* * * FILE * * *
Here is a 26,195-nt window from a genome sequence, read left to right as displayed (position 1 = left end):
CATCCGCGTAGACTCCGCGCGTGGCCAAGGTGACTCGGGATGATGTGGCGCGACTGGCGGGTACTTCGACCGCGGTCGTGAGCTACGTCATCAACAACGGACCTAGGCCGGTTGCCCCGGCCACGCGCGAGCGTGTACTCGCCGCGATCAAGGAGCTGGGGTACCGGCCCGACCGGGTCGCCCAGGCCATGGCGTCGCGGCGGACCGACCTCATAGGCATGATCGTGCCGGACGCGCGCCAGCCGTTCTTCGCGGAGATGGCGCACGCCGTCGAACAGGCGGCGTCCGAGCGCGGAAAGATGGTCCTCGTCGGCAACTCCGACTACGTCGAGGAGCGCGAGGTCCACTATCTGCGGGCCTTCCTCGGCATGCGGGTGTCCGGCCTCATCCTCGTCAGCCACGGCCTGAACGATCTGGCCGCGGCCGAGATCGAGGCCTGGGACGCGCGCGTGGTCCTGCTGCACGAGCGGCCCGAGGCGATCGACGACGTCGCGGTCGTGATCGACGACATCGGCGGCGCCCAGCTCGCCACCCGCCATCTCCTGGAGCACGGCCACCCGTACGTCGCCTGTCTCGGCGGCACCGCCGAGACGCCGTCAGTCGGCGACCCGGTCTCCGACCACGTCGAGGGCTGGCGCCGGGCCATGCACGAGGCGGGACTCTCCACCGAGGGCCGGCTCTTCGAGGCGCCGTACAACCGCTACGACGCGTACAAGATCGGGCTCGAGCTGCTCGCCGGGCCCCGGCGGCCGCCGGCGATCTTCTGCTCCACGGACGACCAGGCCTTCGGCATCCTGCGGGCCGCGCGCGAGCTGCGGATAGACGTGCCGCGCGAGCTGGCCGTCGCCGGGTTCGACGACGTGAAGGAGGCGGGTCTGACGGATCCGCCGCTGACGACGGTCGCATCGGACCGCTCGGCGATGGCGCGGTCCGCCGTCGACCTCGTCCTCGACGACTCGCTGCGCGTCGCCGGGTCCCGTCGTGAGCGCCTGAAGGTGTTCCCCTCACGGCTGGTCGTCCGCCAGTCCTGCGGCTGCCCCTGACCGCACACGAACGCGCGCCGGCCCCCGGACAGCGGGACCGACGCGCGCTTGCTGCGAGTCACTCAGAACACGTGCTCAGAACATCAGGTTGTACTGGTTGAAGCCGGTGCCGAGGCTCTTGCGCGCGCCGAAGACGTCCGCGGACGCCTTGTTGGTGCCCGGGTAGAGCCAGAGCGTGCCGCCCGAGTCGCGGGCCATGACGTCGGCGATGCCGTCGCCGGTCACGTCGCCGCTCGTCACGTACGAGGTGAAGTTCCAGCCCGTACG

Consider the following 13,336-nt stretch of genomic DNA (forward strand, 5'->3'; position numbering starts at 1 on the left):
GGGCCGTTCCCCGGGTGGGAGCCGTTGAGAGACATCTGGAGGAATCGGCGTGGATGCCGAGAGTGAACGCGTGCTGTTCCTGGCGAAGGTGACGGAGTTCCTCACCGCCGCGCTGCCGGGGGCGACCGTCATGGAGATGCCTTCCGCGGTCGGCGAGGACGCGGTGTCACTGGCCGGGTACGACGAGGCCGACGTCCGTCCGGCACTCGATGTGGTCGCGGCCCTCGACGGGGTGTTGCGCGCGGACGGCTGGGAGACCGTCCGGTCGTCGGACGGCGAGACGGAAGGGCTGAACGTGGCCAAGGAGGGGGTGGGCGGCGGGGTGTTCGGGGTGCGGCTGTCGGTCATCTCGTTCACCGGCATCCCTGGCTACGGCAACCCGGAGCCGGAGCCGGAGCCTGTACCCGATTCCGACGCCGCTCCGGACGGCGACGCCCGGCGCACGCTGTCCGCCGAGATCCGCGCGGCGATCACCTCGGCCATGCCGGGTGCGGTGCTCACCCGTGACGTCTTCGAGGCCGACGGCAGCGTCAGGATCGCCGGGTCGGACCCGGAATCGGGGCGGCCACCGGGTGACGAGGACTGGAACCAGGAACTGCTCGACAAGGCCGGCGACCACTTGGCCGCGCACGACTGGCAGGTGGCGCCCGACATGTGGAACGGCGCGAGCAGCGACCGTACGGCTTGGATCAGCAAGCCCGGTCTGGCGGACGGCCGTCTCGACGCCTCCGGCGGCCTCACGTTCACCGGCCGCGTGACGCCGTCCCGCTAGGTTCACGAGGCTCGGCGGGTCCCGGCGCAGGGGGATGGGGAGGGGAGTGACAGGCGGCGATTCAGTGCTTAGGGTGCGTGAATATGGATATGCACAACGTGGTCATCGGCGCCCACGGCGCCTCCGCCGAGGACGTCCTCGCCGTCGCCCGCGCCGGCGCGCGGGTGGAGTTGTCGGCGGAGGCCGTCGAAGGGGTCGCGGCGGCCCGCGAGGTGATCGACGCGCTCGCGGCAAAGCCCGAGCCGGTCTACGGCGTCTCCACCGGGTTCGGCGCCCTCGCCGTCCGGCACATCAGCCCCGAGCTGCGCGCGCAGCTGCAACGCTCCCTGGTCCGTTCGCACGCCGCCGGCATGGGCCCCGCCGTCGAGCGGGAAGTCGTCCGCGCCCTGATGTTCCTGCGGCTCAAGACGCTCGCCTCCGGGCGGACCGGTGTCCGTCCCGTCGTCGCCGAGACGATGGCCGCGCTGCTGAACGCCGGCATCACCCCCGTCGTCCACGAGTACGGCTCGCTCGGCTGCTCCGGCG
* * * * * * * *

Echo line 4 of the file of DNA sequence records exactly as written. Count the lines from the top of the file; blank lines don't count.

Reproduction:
GGGCCGTTCCCCGGGTGGGAGCCGTTGAGAGACATCTGGAGGAATCGGCGTGGATGCCGAGAGTGAACGCGTGCTGTTCCTGGCGAAGGTGACGGAGTTCCTCACCGCCGCGCTGCCGGGGGCGACCGTCATGGAGATGCCTTCCGCGGTCGGCGAGGACGCGGTGTCACTGGCCGGGTACGACGAGGCCGACGTCCGTCCGGCACTCGATGTGGTCGCGGCCCTCGACGGGGTGTTGCGCGCGGACGGCTGGGAGACCGTCCGGTCGTCGGACGGCGAGACGGAAGGGCTGAACGTGGCCAAGGAGGGGGTGGGCGGCGGGGTGTTCGGGGTGCGGCTGTCGGTCATCTCGTTCACCGGCATCCCTGGCTACGGCAACCCGGAGCCGGAGCCGGAGCCTGTACCCGATTCCGACGCCGCTCCGGACGGCGACGCCCGGCGCACGCTGTCCGCCGAGATCCGCGCGGCGATCACCTCGGCCATGCCGGGTGCGGTGCTCACCCGTGACGTCTTCGAGGCCGACGGCAGCGTCAGGATCGCCGGGTCGGACCCGGAATCGGGGCGGCCACCGGGTGACGAGGACTGGAACCAGGAACTGCTCGACAAGGCCGGCGACCACTTGGCCGCGCACGACTGGCAGGTGGCGCCCGACATGTGGAACGGCGCGAGCAGCGACCGTACGGCTTGGATCAGCAAGCCCGGTCTGGCGGACGGCCGTCTCGACGCCTCCGGCGGCCTCACGTTCACCGGCCGCGTGACGCCGTCCCGCTAGGTTCACGAGGCTCGGCGGGTCCCGGCGCAGGGGGATGGGGAGGGGAGTGACAGGCGGCGATTCAGTGCTTAGGGTGCGTGAATATGGATATGCACAACGTGGTCATCGGCGCCCACGGCGCCTCCGCCGAGGACGTCCTCGCCGTCGCCCGCGCCGGCGCGCGGGTGGAGTTGTCGGCGGAGGCCGTCGAAGGGGTCGCGGCGGCCCGCGAGGTGATCGACGCGCTCGCGGCAAAGCCCGAGCCGGTCTACGGCGTCTCCACCGGGTTCGGCGCCCTCGCCGTCCGGCACATCAGCCCCGAGCTGCGCGCGCAGCTGCAACGCTCCCTGGTCCGTTCGCACGCCGCCGGCATGGGCCCCGCCGTCGAGCGGGAAGTCGTCCGCGCCCTGATGTTCCTGCGGCTCAAGACGCTCGCCTCCGGGCGGACCGGTGTCCGTCCCGTCGTCGCCGAGACGATGGCCGCGCTGCTGAACGCCGGCATCACCCCCGTCGTCCACGAGTACGGCTCGCTCGGCTGCTCCGGCG